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San Luis Obispo, Monterey, Santa Clara, Santa Cruz, Santa Barbara Counties, CA June 22, 2010 Election
Smart Voter Full Biography for John Laird

Candidate for
State Senator; District 15

This information is provided by the candidate


In 2002 John Laird ran unopposed in the Democratic primary and was elected to represent California's 27th Assembly District, which includes portions of Santa Cruz, Monterey and Santa Clara Counties. He was re-elected in 2004 and 2006, when he received over 70% of the vote.

In his first Assembly term, Mr. Laird was one of only five first-term members to chair a major policy committee, the Environmental Safety and Toxic Materials Committee. He also served as chair of the Special Committee on State Mandates and chair of the Select Committee on California Water Needs and Climate Change.


At the start of his second term in 2004, Mr. Laird was named by Assembly Speaker Fabian Núñez to join the Assembly leadership team as chair of the Budget Committee, a position to which Speaker Karen Bass reappointed him in 2008.

As Budget Committee Chair in 2006, Mr. Laird helped deliver the first on-time budget since 2000, a budget that reduced community college fees, restored funding for transportation and K-12 education, dramatically increased funding for deferred park maintenance and foster care, and increased the budget reserve while reducing the so-called "out year" deficit.

During his tenure as Budget Committee Chair, Mr. Laird earned a reputation as the Assembly's budget expert, a key resource during annual budget negotiations, a proponent of investing in California's future and a critic of both excessive borrowing and the two-thirds vote requirement for budget passage.

Mr. Laird also served as a member the Labor and Employment, Judiciary, and Natural Resources Committees.


During his tenure in the State Assembly, Mr. Laird received dozens of accolades for his legislative work and advocacy, some of which included the ACLU "Hammer of Justice Award"; the California Hunger Action Coalition "Hunger Fighter Award"; the Environment California "Environmental Champion Award"; the Planned Parenthood "Advocate for Change Award"; the CalPIRG/UCSC Chapter "Oceans Champion Award"; the Drug Policy Alliance "California Hero Award"; the Vote the Coast "Coastal Champion Award"; the AIDS Coalition of Silicon Valley "Award of Distinction"; the Equality California " Building a State of Equality Award"; the Alice B. Toklas LGBT Democratic Club "Legislator of the Year Award"; the California Conference of Local AIDS Directors "Policy Leadership Award"; the Monterey Bay Central Labor Council "Leader Award"; the Faculty Association of California Community Colleges "Legislator of the Year Award"; the California Federation of Teachers "Legislator of the Year Award"; the Good Times Newsweekly "Best Politician," "Best Mover & Shaker" and "Best Hero" awards; the Metro Santa Cruz "Goldies Award for Best Politician" and "Goldies Award for Local Visionary"; and the San Jose Mercury News designation for "Most Effective Legislator."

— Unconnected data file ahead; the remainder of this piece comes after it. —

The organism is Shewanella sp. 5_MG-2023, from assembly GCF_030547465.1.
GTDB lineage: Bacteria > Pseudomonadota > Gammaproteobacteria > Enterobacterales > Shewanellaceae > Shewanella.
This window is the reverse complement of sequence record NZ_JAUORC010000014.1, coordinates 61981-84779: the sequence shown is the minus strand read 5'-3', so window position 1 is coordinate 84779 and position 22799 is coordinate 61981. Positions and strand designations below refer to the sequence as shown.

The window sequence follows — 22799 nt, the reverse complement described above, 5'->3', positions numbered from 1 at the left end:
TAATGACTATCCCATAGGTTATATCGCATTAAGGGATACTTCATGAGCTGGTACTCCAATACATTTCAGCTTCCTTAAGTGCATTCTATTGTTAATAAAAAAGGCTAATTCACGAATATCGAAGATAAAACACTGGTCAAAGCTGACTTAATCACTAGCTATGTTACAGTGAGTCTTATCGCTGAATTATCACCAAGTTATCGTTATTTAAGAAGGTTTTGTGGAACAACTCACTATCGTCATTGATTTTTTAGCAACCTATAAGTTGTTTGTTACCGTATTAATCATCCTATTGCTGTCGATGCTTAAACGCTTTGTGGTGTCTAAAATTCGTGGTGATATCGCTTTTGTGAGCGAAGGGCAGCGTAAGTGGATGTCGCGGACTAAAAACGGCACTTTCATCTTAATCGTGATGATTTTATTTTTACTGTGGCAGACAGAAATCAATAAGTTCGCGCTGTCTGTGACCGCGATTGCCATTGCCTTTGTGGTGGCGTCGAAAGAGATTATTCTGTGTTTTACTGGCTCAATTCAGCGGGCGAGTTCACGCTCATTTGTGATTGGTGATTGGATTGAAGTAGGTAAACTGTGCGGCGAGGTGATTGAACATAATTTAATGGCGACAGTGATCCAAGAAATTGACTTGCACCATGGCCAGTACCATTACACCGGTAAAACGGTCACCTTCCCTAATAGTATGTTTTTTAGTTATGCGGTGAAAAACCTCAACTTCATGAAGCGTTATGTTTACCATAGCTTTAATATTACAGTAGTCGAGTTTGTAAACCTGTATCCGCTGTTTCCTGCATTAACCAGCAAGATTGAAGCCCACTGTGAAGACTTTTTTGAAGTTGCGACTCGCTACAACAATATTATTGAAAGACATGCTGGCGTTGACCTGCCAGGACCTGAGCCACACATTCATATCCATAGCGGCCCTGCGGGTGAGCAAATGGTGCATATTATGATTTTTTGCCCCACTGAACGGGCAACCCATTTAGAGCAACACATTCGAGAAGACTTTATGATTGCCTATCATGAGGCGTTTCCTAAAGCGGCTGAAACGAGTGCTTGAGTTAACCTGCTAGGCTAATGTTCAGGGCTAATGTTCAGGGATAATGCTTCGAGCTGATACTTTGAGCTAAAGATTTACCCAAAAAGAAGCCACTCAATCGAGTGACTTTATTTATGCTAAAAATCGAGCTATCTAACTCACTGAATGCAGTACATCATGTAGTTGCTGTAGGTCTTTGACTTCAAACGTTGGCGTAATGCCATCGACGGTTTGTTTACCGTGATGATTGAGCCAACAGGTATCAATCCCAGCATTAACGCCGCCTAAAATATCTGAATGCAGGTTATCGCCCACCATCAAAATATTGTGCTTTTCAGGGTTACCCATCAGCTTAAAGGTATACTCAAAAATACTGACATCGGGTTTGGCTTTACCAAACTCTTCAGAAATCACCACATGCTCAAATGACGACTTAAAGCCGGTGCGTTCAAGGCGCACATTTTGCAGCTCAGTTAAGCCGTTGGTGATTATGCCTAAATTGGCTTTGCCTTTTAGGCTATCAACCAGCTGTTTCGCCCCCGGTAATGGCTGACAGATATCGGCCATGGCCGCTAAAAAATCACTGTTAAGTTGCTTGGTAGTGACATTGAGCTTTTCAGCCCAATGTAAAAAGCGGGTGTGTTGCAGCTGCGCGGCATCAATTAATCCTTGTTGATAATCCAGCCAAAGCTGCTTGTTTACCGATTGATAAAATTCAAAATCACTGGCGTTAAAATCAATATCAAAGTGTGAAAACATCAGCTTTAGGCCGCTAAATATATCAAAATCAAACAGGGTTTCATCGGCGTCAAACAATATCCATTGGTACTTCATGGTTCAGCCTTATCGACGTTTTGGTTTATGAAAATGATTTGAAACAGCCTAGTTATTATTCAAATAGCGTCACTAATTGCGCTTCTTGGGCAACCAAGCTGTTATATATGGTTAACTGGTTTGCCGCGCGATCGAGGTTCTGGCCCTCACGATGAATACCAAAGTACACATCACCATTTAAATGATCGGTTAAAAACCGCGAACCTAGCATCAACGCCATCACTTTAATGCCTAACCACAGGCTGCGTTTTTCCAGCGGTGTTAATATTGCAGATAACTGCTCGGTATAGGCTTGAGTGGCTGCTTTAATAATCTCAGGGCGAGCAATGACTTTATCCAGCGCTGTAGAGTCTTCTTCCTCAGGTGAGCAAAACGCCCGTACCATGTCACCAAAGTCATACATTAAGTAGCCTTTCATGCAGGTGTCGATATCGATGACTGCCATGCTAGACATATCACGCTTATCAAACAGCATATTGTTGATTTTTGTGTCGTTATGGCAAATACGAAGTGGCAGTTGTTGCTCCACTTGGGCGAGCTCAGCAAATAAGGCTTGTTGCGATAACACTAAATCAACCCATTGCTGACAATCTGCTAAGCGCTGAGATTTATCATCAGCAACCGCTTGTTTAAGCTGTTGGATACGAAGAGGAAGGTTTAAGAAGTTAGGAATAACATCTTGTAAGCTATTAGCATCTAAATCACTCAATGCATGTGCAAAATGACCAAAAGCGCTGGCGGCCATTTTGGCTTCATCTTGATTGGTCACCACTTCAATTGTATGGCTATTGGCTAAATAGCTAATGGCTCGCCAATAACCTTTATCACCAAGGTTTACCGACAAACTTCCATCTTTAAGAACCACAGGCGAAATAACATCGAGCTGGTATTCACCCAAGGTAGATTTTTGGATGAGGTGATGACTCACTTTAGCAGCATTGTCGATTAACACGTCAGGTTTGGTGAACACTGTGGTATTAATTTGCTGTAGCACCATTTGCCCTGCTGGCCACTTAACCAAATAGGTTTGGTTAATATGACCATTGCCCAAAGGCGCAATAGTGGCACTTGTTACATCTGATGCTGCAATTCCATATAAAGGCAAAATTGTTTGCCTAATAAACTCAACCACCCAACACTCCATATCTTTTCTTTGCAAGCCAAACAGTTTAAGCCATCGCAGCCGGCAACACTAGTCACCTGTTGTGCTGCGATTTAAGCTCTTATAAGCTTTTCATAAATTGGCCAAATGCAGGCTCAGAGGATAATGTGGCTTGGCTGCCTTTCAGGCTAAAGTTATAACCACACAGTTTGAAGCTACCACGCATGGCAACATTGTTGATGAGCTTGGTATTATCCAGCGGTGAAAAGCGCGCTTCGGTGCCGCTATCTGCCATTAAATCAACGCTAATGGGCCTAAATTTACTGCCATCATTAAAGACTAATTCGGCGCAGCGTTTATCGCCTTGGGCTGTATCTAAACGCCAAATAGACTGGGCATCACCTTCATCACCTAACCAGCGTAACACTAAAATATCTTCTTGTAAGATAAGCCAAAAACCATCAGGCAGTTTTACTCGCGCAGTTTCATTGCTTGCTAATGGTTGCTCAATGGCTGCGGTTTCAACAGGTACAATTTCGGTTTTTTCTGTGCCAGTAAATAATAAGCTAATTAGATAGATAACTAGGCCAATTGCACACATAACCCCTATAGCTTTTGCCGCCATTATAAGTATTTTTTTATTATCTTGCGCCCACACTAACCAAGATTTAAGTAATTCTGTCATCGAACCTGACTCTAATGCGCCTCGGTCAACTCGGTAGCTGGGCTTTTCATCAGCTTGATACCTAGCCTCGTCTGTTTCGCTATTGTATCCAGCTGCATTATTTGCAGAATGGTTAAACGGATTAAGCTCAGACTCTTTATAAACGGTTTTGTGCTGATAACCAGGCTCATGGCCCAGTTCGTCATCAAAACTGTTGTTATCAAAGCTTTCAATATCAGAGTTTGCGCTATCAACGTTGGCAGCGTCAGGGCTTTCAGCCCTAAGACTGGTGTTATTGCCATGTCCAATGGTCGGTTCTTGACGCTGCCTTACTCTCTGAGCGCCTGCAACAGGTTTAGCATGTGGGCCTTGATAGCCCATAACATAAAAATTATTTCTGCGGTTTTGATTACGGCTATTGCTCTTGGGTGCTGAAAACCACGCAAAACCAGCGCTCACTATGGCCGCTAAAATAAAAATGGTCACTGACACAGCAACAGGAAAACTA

Mr. Laird received "100%" or "A" ratings on his legislative record from numerous organizations, some of which included the California Congress of Seniors, the Consumer Federation of California, AFSCME, the California Alliance for Retired Americans, the California League of Conservation Voters, the California Labor Federation, the Children's Advocacy Institute, the National Association of Social Workers/California Chapter, Asian Americans for Civil Rights & Equity, the California Coalition Against Sexual Assault and the California Park & Recreation Society.


During Mr. Laird's three terms, he authored a wide range of bills signed into law--to establish the landmark Sierra Nevada Conservancy, restore community college health services, expand and clarify state civil rights protections, increase access to healthy food for school children, reform the state mandates system, address the future of the vulnerable San Francisco-San Joaquin Delta, ensure availability of oil spill response funding, expand the development of renewable energy, establish an advanced planning program for invasive pests, fisheries management, and significantly increase water conservation.

Specific to the 27th Assembly district, Mr. Laird successfully authored bills to provide new protections for sea otters, help build a new veterans cemetery at the former Fort Ord, modernize governance at the Monterey Airport, provide pay increases for park rangers and fish and game wardens, support development of the California Coastal Trail, and establish assistance programs for first-time homebuyers in Santa Cruz and Monterey Counties.